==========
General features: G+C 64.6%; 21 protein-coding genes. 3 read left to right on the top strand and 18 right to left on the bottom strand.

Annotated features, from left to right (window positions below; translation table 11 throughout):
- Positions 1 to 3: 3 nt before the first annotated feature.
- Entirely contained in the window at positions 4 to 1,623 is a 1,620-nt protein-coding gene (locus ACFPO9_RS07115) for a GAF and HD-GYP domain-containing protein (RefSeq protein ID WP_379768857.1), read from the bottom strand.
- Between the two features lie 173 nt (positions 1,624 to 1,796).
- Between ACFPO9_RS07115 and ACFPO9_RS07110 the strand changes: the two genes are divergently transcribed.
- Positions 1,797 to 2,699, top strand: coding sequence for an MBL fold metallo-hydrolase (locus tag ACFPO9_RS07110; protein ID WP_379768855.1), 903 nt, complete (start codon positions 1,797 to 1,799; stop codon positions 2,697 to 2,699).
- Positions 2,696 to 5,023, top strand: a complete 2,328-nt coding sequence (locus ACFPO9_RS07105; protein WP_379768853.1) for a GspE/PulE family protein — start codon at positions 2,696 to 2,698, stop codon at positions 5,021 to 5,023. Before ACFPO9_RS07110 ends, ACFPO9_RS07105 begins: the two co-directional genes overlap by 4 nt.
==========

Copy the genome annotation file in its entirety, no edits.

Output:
General features: G+C 64.6%; 21 protein-coding genes. 3 read left to right on the top strand and 18 right to left on the bottom strand.

Annotated features, from left to right (window positions below; translation table 11 throughout):
- Positions 1 to 3: 3 nt before the first annotated feature.
- Entirely contained in the window at positions 4 to 1,623 is a 1,620-nt protein-coding gene (locus ACFPO9_RS07115) for a GAF and HD-GYP domain-containing protein (RefSeq protein ID WP_379768857.1), read from the bottom strand.
- Between the two features lie 173 nt (positions 1,624 to 1,796).
- Between ACFPO9_RS07115 and ACFPO9_RS07110 the strand changes: the two genes are divergently transcribed.
- Positions 1,797 to 2,699, top strand: coding sequence for an MBL fold metallo-hydrolase (locus tag ACFPO9_RS07110; protein ID WP_379768855.1), 903 nt, complete (start codon positions 1,797 to 1,799; stop codon positions 2,697 to 2,699).
- Positions 2,696 to 5,023, top strand: a complete 2,328-nt coding sequence (locus ACFPO9_RS07105; protein WP_379768853.1) for a GspE/PulE family protein — start codon at positions 2,696 to 2,698, stop codon at positions 5,021 to 5,023. Before ACFPO9_RS07110 ends, ACFPO9_RS07105 begins: the two co-directional genes overlap by 4 nt.